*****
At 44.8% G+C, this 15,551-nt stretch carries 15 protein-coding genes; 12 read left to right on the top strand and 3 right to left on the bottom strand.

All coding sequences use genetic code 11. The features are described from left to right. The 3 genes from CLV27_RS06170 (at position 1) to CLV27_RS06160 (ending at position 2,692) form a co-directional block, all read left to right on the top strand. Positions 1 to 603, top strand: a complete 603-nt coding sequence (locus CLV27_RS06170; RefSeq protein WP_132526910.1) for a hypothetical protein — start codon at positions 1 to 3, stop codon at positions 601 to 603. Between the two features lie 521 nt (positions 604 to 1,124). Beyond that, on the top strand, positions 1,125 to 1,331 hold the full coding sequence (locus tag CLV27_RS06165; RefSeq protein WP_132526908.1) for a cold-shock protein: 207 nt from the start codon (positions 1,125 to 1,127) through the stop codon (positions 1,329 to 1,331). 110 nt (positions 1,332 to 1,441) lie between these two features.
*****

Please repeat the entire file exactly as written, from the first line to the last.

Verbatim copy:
At 44.8% G+C, this 15,551-nt stretch carries 15 protein-coding genes; 12 read left to right on the top strand and 3 right to left on the bottom strand.

All coding sequences use genetic code 11. The features are described from left to right. The 3 genes from CLV27_RS06170 (at position 1) to CLV27_RS06160 (ending at position 2,692) form a co-directional block, all read left to right on the top strand. Positions 1 to 603, top strand: a complete 603-nt coding sequence (locus CLV27_RS06170; RefSeq protein WP_132526910.1) for a hypothetical protein — start codon at positions 1 to 3, stop codon at positions 601 to 603. Between the two features lie 521 nt (positions 604 to 1,124). Beyond that, on the top strand, positions 1,125 to 1,331 hold the full coding sequence (locus tag CLV27_RS06165; RefSeq protein WP_132526908.1) for a cold-shock protein: 207 nt from the start codon (positions 1,125 to 1,127) through the stop codon (positions 1,329 to 1,331). 110 nt (positions 1,332 to 1,441) lie between these two features.